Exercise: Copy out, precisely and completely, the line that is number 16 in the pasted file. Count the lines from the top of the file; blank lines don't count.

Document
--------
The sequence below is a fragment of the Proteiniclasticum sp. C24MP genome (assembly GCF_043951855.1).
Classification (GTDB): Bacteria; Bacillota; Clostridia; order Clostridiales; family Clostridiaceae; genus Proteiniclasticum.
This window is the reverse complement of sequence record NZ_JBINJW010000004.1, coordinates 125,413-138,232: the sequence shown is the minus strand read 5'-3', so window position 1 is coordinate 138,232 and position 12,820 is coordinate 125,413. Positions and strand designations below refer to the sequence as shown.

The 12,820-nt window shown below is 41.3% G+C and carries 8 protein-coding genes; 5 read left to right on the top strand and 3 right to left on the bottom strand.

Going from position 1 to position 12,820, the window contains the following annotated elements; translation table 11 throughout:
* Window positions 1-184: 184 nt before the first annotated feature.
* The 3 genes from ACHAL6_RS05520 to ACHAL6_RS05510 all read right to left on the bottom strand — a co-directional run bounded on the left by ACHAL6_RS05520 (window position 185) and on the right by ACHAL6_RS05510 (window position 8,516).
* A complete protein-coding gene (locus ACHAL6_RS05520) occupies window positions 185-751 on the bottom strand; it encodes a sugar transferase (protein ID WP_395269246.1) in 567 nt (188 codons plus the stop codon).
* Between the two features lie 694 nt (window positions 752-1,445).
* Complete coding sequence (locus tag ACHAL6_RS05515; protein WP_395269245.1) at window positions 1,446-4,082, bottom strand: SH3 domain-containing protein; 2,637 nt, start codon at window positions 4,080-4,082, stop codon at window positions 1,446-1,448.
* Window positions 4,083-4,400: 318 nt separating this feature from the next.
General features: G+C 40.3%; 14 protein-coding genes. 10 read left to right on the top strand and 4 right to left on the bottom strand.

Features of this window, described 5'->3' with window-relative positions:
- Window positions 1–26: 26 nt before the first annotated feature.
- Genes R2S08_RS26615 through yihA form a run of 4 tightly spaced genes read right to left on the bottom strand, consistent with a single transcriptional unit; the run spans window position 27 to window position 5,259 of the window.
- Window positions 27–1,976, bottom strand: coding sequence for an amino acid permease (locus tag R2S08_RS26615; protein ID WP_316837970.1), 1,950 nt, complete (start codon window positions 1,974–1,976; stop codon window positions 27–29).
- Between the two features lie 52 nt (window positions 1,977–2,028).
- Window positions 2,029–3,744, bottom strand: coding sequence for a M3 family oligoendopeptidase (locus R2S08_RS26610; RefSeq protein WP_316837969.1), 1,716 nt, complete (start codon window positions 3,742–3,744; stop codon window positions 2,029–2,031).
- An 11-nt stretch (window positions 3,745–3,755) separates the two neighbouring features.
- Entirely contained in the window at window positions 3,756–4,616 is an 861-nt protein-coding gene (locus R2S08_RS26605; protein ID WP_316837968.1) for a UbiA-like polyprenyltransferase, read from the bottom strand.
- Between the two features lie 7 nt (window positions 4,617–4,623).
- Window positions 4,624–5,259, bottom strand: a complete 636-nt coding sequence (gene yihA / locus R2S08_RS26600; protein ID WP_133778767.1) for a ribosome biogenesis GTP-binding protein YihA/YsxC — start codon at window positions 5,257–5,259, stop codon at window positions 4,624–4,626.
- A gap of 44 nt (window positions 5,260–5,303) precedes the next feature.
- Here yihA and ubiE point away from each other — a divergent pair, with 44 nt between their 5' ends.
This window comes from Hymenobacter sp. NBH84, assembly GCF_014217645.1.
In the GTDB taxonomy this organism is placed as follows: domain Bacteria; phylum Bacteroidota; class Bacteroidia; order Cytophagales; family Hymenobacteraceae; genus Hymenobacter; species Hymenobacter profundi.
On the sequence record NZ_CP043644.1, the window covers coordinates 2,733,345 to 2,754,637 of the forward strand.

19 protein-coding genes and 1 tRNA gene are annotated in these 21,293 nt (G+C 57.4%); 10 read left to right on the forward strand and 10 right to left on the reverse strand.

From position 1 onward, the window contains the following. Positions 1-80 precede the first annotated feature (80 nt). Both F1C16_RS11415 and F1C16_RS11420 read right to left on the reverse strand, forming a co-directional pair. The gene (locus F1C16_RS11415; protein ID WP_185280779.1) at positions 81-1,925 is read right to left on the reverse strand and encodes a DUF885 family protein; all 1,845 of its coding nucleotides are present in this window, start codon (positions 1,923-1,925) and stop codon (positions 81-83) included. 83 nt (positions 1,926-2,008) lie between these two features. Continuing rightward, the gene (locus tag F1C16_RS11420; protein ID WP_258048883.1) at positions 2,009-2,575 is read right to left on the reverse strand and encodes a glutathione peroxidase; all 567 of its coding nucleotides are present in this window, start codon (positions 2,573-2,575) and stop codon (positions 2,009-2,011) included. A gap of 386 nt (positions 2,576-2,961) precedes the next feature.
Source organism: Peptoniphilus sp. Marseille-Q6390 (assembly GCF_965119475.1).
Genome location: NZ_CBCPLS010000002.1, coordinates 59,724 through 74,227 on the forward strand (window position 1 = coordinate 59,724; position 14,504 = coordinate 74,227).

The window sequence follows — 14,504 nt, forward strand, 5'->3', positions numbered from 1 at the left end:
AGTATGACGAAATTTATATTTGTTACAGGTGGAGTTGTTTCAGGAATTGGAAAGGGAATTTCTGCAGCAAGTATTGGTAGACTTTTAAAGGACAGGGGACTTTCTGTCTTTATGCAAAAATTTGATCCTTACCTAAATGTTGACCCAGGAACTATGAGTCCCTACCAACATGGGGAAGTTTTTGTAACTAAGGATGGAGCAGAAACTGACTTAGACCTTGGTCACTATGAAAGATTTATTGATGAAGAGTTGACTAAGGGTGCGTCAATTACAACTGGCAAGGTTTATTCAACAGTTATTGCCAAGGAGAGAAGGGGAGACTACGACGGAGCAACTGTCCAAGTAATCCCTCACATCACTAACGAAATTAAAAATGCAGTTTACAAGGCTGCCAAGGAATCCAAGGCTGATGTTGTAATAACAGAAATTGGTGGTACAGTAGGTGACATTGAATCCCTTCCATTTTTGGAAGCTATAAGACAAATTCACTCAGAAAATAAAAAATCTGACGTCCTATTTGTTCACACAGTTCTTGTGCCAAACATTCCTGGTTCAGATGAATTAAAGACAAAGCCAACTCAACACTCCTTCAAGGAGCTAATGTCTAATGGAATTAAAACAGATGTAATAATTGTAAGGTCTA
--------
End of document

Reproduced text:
- Window positions 27–1,976, bottom strand: coding sequence for an amino acid permease (locus tag R2S08_RS26615; protein ID WP_316837970.1), 1,950 nt, complete (start codon window positions 1,974–1,976; stop codon window positions 27–29).